Skift Take

Delta is certainly not the first to disappoint its most loyal customers, but this is a bold move that will offend the right people in the wrong way.

Both View from the Wing and One Mile at a Time reported late last week that Delta just made some draconian changes to the manner in which it advertises award ticket rates.

Namely, the airline just stopped sharing how much a mileage ticket should ideally cost and can now charge whatever it pleases for award travel.

Typically, airlines publish something called an award chart that specifically lays out how much a ticket from point A to point B should cost. In the United States, for example, an economy flight from Chicago to Los Angeles on most legacy carriers should cost a minimum of 25,000 miles round trip. On days with fewer seats available, that rate may rise up to 37,500 or 50,000 miles (or they won’t sell seats at all) but the fact remains: consumers know how much the least expensive mileage ticket should cost and therefore they know the value of their miles. American publishes its award chart here while United’s is here.

What Delta effectively did was remove those award charts from its site — the former page now just has some basic information and a picture of a nice lady painting something. To price out an award ticket, passengers are encouraged to work through the booking engine and receive a live quote. What Delta offers is what you get.

To be clear, the cost of an award ticket hasn’t changed from Delta’s previous standard. Though the airline has never been leaders in great award inventory, it’s still possible to find a few mileage tickets out in its network for 25,000 miles.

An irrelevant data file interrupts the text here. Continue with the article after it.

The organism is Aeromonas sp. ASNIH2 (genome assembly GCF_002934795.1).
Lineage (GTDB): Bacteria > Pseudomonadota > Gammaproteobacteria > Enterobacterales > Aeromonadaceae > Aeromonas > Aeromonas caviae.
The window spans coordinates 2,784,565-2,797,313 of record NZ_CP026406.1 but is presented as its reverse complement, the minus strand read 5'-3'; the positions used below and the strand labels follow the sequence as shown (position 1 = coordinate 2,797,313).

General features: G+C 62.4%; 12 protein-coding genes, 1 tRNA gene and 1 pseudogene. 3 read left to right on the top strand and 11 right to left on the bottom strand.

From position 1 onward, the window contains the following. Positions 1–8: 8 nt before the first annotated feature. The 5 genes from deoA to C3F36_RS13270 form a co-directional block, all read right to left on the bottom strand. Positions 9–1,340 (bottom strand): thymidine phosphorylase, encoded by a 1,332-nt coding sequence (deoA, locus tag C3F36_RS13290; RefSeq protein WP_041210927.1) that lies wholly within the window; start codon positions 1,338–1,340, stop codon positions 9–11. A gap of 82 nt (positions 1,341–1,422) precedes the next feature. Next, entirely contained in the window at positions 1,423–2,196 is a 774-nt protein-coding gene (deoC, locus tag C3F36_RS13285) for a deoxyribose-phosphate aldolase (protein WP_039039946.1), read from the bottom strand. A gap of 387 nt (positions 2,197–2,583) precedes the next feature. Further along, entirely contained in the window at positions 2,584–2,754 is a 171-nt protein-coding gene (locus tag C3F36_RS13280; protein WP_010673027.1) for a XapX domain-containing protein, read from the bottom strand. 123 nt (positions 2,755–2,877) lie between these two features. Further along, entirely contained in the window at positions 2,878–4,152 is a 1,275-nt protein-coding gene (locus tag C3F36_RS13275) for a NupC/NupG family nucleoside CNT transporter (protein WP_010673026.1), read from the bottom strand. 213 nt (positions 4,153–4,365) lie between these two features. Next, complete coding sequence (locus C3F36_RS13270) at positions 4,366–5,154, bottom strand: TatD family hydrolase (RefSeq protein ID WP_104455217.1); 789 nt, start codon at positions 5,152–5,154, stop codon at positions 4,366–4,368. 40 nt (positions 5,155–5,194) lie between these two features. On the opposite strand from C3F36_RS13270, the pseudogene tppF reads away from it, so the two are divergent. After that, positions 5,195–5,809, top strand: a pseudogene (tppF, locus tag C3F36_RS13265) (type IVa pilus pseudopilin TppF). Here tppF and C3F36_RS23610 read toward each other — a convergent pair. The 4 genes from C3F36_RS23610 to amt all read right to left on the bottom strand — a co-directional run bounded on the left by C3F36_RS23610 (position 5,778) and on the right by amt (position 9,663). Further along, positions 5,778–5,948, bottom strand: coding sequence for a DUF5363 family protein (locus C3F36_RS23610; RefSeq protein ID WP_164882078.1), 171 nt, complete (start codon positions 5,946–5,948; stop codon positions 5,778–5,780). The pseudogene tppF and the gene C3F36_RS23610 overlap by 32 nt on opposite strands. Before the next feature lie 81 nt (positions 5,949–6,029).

What Delta has effectively done is unpinned its currency from both the airline industry and any defining metric at large. On American, you know that one trip across the country will yield 5,000 miles, or 1/5 of an inexpensive mileage ticket. Now, on Delta, you don’t know that — rates can go up or down indiscriminately without a defining guide. Today, those 25,000 miles could be worth something. But tomorrow they may not. We’ll never know.

For the future of passengers subscribed to Delta’s SkyMIles program, this doesn’t bode well. But it’s also important to remember that this is also part of the airline’s overall strategy. With Delta’s recent changes to revenue-based mileage accrual and elite status, it’s clear that Delta is overhauling its program to cater to fewer, higher-spend travelers less sensitive to high costs and high reward prices. Everyone else is just collateral.


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Photo credit: A Delta SkyMiles Gold membership card. Skift

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